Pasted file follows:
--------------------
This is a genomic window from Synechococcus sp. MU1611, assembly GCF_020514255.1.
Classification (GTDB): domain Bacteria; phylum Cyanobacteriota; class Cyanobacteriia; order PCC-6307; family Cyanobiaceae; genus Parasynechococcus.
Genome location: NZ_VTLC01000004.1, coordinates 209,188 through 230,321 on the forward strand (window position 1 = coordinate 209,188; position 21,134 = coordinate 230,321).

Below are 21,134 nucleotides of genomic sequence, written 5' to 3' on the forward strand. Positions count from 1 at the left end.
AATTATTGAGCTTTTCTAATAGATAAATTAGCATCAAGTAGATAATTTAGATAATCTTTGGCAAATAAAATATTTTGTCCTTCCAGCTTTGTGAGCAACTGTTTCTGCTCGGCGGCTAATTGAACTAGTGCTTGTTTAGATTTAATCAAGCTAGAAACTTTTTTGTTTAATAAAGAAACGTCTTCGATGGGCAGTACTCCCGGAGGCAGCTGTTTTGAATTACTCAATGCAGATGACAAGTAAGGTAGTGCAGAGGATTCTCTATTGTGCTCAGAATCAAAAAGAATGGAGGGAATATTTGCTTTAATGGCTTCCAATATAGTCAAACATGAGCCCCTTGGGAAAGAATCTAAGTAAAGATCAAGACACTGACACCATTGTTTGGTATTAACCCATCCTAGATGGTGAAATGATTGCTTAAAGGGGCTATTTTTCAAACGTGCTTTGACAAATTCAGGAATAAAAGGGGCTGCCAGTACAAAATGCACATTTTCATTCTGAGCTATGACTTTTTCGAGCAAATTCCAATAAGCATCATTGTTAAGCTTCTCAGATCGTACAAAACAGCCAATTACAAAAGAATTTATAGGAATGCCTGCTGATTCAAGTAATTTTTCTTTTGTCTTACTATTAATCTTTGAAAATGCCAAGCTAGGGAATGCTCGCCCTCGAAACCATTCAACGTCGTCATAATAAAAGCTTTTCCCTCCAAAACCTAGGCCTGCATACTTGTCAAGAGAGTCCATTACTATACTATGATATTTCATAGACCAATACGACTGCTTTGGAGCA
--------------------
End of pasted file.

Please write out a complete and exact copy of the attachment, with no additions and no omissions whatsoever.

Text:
This is a genomic window from Synechococcus sp. MU1611, assembly GCF_020514255.1.
Classification (GTDB): domain Bacteria; phylum Cyanobacteriota; class Cyanobacteriia; order PCC-6307; family Cyanobiaceae; genus Parasynechococcus.
Genome location: NZ_VTLC01000004.1, coordinates 209,188 through 230,321 on the forward strand (window position 1 = coordinate 209,188; position 21,134 = coordinate 230,321).

Below are 21,134 nucleotides of genomic sequence, written 5' to 3' on the forward strand. Positions count from 1 at the left end.
AATTATTGAGCTTTTCTAATAGATAAATTAGCATCAAGTAGATAATTTAGATAATCTTTGGCAAATAAAATATTTTGTCCTTCCAGCTTTGTGAGCAACTGTTTCTGCTCGGCGGCTAATTGAACTAGTGCTTGTTTAGATTTAATCAAGCTAGAAACTTTTTTGTTTAATAAAGAAACGTCTTCGATGGGCAGTACTCCCGGAGGCAGCTGTTTTGAATTACTCAATGCAGATGACAAGTAAGGTAGTGCAGAGGATTCTCTATTGTGCTCAGAATCAAAAAGAATGGAGGGAATATTTGCTTTAATGGCTTCCAATATAGTCAAACATGAGCCCCTTGGGAAAGAATCTAAGTAAAGATCAAGACACTGACACCATTGTTTGGTATTAACCCATCCTAGATGGTGAAATGATTGCTTAAAGGGGCTATTTTTCAAACGTGCTTTGACAAATTCAGGAATAAAAGGGGCTGCCAGTACAAAATGCACATTTTCATTCTGAGCTATGACTTTTTCGAGCAAATTCCAATAAGCATCATTGTTAAGCTTCTCAGATCGTACAAAACAGCCAATTACAAAAGAATTTATAGGAATGCCTGCTGATTCAAGTAATTTTTCTTTTGTCTTACTATTAATCTTTGAAAATGCCAAGCTAGGGAATGCTCGCCCTCGAAACCATTCAACGTCGTCATAATAAAAGCTTTTCCCTCCAAAACCTAGGCCTGCATACTTGTCAAGAGAGTCCATTACTATACTATGATATTTCATAGACCAATACGACTGCTTTGGAGCA